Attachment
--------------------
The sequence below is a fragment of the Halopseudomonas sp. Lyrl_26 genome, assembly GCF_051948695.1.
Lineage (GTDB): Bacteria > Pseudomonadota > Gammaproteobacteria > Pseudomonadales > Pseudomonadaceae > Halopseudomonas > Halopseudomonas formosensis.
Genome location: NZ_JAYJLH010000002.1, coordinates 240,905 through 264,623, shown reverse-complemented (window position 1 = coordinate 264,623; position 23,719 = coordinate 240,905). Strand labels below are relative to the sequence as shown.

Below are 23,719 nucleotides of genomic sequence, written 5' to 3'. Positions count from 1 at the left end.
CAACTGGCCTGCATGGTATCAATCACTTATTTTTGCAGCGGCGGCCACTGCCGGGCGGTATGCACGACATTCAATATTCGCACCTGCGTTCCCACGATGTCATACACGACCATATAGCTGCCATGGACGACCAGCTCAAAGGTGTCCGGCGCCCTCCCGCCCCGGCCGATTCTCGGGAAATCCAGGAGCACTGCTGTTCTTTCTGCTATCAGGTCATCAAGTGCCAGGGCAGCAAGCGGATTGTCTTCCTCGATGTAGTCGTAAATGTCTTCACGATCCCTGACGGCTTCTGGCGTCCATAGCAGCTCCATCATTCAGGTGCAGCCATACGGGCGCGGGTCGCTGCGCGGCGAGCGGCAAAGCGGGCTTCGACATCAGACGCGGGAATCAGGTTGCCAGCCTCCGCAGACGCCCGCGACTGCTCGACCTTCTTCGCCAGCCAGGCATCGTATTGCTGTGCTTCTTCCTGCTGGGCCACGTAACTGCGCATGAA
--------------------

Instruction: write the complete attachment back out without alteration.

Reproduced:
The sequence below is a fragment of the Halopseudomonas sp. Lyrl_26 genome, assembly GCF_051948695.1.
Lineage (GTDB): Bacteria > Pseudomonadota > Gammaproteobacteria > Pseudomonadales > Pseudomonadaceae > Halopseudomonas > Halopseudomonas formosensis.
Genome location: NZ_JAYJLH010000002.1, coordinates 240,905 through 264,623, shown reverse-complemented (window position 1 = coordinate 264,623; position 23,719 = coordinate 240,905). Strand labels below are relative to the sequence as shown.

Below are 23,719 nucleotides of genomic sequence, written 5' to 3'. Positions count from 1 at the left end.
CAACTGGCCTGCATGGTATCAATCACTTATTTTTGCAGCGGCGGCCACTGCCGGGCGGTATGCACGACATTCAATATTCGCACCTGCGTTCCCACGATGTCATACACGACCATATAGCTGCCATGGACGACCAGCTCAAAGGTGTCCGGCGCCCTCCCGCCCCGGCCGATTCTCGGGAAATCCAGGAGCACTGCTGTTCTTTCTGCTATCAGGTCATCAAGTGCCAGGGCAGCAAGCGGATTGTCTTCCTCGATGTAGTCGTAAATGTCTTCACGATCCCTGACGGCTTCTGGCGTCCATAGCAGCTCCATCATTCAGGTGCAGCCATACGGGCGCGGGTCGCTGCGCGGCGAGCGGCAAAGCGGGCTTCGACATCAGACGCGGGAATCAGGTTGCCAGCCTCCGCAGACGCCCGCGACTGCTCGACCTTCTTCGCCAGCCAGGCATCGTATTGCTGTGCTTCTTCCTGCTGGGCCACGTAACTGCGCATGAA